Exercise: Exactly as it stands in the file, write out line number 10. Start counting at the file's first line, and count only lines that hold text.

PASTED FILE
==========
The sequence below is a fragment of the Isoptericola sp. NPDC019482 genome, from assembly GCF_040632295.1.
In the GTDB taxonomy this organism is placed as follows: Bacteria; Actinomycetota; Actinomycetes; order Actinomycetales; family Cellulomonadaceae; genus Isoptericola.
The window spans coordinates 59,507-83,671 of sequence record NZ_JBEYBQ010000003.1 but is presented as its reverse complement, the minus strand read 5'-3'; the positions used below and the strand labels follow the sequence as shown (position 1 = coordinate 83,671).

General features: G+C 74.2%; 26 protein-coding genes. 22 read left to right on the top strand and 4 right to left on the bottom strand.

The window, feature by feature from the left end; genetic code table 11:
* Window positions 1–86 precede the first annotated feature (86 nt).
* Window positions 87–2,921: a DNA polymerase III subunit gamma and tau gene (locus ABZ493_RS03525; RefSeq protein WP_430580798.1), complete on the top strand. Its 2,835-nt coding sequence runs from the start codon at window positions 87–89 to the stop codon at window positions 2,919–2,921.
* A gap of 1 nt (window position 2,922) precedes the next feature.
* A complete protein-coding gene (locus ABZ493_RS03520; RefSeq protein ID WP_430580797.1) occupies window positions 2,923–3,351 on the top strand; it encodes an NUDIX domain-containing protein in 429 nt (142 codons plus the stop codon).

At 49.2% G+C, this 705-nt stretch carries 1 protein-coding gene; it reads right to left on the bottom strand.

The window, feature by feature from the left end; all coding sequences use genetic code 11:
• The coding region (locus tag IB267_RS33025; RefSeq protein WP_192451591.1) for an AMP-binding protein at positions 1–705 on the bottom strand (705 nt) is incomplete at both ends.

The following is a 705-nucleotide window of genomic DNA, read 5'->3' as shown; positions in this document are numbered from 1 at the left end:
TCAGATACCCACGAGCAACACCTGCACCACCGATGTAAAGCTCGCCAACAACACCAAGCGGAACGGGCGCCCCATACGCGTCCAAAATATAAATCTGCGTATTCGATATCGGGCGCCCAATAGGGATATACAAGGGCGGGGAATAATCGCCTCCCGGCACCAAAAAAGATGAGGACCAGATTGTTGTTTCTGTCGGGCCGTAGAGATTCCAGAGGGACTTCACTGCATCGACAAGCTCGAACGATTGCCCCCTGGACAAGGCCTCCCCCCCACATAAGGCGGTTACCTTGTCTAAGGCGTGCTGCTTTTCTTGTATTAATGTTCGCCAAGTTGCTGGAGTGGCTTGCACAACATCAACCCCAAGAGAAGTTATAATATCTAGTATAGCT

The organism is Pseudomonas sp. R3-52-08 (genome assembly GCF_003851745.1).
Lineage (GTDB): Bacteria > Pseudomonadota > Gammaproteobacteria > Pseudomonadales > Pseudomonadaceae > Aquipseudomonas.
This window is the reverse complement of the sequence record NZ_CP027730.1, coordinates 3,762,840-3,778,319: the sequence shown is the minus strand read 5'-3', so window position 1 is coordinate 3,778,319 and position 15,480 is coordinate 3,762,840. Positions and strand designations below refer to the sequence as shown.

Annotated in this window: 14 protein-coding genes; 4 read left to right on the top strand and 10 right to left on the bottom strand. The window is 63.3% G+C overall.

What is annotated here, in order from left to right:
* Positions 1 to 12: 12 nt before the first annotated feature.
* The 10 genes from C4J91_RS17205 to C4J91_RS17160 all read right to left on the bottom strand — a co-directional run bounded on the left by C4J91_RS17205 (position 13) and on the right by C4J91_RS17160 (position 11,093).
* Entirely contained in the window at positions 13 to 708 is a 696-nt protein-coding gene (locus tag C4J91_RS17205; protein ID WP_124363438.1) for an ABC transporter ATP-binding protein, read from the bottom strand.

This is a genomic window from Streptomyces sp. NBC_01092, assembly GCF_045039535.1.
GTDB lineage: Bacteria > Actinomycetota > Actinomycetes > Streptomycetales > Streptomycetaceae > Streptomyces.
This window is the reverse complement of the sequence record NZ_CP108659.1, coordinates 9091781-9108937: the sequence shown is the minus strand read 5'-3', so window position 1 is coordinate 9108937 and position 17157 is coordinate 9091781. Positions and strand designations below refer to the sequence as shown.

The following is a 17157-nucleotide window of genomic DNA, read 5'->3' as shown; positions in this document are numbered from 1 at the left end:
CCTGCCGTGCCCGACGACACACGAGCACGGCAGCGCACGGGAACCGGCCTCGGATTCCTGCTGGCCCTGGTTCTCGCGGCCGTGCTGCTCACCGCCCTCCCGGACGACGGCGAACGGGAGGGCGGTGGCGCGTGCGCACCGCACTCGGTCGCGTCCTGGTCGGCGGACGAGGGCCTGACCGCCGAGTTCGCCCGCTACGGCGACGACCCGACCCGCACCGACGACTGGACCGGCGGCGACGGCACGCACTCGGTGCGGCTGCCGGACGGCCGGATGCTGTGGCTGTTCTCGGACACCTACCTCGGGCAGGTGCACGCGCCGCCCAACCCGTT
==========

At 49.2% G+C, this 705-nt stretch carries 1 protein-coding gene; it reads right to left on the bottom strand.